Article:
#4 – Your muscles turn into fat when you stop working out

Well, when you really think about it, this statement is almost like saying apples would magically turn into oranges when you leave them in the refrigerator overnight. It’s just not possible.

But wait – why do people get wobbly around the mid-section, and jiggly on the arms after they've stopped working out for a while? Well, it's because those previously well-used muscles start to atrophy – a process where they reduce in size. Your body doesn't convert muscle fibers into fat cells; the tissues just shrink.

Typically, when people stop going to the gym, their food choices suffer. Grilled chicken breasts for lunch turns into deep-fried chicken cutlets, hard-boiled eggs for breakfast becomes a full stack of honey-drenched pancakes. While those foods are not necessarily bad per se, they’re awfully dense in calories.

And if you’ve been paying attention, you’d know what happens when you eat more calories than you expend: yes, get fat. Refer to point #2. So: muscles don’t turn into fat cells – there’s simply a change in body composition.

#5 – You need to train the lower body every day to build a butt

I want you to pick up your phone and scroll through Instagram right now. Yes – right now.

Excellent – I trust that you’re back. Now, we might have lost some people because we all know how addictive Instagram can be, but I’m glad you’re here. Tell me: what did you notice about those female fitness models on Instagram? Exactly; they always look like they’re training lower body! Every single day.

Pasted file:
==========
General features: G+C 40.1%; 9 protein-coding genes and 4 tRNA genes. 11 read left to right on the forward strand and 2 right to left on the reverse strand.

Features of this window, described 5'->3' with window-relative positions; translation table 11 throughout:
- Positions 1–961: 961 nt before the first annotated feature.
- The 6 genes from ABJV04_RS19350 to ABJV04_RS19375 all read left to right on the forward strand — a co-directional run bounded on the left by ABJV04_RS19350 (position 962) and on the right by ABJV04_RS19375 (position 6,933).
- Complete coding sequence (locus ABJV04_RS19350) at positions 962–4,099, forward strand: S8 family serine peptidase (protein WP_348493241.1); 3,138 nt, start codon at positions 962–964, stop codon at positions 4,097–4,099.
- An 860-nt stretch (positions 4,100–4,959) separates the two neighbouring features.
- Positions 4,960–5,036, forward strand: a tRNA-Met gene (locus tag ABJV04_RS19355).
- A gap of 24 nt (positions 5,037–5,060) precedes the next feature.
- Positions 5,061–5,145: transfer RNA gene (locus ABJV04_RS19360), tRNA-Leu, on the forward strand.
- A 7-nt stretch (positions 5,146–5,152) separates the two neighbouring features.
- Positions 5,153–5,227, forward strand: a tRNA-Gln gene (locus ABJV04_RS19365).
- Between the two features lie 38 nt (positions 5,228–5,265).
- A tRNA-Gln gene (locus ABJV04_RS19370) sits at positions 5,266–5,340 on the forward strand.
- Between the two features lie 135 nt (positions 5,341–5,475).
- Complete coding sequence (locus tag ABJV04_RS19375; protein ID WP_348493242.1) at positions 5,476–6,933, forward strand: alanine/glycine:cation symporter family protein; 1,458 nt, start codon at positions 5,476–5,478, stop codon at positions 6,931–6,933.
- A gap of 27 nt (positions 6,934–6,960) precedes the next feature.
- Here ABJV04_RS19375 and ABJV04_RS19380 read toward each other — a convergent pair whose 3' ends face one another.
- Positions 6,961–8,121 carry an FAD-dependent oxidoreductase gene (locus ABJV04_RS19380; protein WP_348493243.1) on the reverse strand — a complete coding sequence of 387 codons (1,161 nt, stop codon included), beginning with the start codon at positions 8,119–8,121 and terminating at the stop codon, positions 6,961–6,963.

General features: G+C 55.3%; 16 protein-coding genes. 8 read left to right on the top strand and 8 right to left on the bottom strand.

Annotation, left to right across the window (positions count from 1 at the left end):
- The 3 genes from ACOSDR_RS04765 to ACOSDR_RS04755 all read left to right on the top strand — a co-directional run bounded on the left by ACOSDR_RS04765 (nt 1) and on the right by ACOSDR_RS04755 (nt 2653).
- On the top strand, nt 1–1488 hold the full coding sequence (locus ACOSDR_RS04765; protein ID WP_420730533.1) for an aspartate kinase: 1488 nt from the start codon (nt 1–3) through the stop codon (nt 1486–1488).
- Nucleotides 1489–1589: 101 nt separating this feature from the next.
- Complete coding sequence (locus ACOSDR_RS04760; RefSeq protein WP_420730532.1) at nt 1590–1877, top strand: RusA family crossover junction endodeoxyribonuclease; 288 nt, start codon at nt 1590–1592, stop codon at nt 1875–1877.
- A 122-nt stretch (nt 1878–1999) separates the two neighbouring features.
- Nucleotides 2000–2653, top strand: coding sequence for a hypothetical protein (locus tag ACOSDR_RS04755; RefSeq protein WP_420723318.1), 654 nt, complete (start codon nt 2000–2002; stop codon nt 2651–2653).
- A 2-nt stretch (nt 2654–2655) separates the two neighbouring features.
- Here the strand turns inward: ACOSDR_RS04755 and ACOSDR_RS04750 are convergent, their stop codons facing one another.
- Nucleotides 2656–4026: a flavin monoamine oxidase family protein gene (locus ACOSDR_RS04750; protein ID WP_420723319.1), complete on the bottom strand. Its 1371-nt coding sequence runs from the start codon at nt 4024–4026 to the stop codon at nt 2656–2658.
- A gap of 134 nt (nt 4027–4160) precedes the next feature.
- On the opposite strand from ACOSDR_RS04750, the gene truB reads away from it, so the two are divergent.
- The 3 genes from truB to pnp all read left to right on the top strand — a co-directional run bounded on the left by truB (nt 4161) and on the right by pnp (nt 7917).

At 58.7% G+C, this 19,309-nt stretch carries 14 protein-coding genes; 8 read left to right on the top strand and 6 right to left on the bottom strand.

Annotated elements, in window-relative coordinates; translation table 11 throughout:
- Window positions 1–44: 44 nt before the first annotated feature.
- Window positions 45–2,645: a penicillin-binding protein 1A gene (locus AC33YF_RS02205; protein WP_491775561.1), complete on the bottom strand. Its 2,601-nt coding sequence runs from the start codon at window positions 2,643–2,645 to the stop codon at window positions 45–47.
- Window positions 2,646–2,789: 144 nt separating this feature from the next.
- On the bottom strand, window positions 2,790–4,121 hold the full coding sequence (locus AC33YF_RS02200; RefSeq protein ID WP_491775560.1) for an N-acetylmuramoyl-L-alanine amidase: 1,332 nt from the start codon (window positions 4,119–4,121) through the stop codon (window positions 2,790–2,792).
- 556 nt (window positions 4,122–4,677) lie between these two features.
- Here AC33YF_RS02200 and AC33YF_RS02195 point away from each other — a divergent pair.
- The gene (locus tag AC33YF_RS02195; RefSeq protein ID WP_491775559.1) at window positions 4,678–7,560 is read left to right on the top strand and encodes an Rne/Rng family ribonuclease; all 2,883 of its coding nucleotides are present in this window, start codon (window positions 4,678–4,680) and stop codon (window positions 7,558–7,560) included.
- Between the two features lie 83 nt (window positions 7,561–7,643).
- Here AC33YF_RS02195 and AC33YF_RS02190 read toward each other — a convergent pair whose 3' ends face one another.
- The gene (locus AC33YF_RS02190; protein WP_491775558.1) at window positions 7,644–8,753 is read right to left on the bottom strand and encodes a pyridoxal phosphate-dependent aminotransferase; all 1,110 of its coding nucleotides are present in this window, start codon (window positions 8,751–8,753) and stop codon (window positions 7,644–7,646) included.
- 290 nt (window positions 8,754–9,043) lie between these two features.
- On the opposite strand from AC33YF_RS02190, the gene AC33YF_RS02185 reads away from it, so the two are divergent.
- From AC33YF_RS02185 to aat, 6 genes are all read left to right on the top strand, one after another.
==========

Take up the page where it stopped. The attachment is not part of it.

Well, according to some of them (I'm not naming any names), you need to train the lower body every day to build a curvaceous body. And that couldn't be further from the truth. So – what's the truth then?

When it comes to muscle building, you need to give your muscles at least 2 to 3 days to recover after a heavy lifting session. The recovery period, where you either do nothing or just light training as previously covered in another of our articles, is where your muscles rebuild themselves and become stronger, and bigger.

If you're continually tearing your muscles down by training them daily, you will run into the problem of overtraining – a tipping point to which more exercise actually does more harm than good for you. You certainly don’t want that.

Conclusion

There’s a lot of bullshit when it comes to marketing fitness to women, but I hope I’ve managed to bust the common myths that surround the industry. But hey, if you’re still unsure of the frequency at which you should hit the gym to build yourself your dream body, I think GymStreak can help you out. We regularly publish science-based articles on our blog: they cover fitness topics ranging from muscle-building tips, to supplement guides.

Also, you should download GymStreak’s app– we provide you with instant, individualized workout plans that ensure you train all body parts equally, and with sufficient recovery periods between sessions.

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References

Handelsman, D. J., Hirschberg, A. L., & Bermon, S. (2018). Circulating Testosterone as the Hormonal Basis of Sex Differences in Athletic Performance. Endocrine Reviews, 39(5), 803–829. https://doi.org/10.1210/er.2018-00020

Malowany, J. M., West, D. W. D., Williamson, E., Volterman, K. A., Abou Sawan, S., Mazzulla, M., & Moore, D. R. (2019). Protein to Maximize Whole-Body Anabolism in Resistance-trained Females after Exercise. Medicine and Science in Sports and Exercise, 51(4), 798–804. https://doi.org/10.1249/MSS.0000000000001832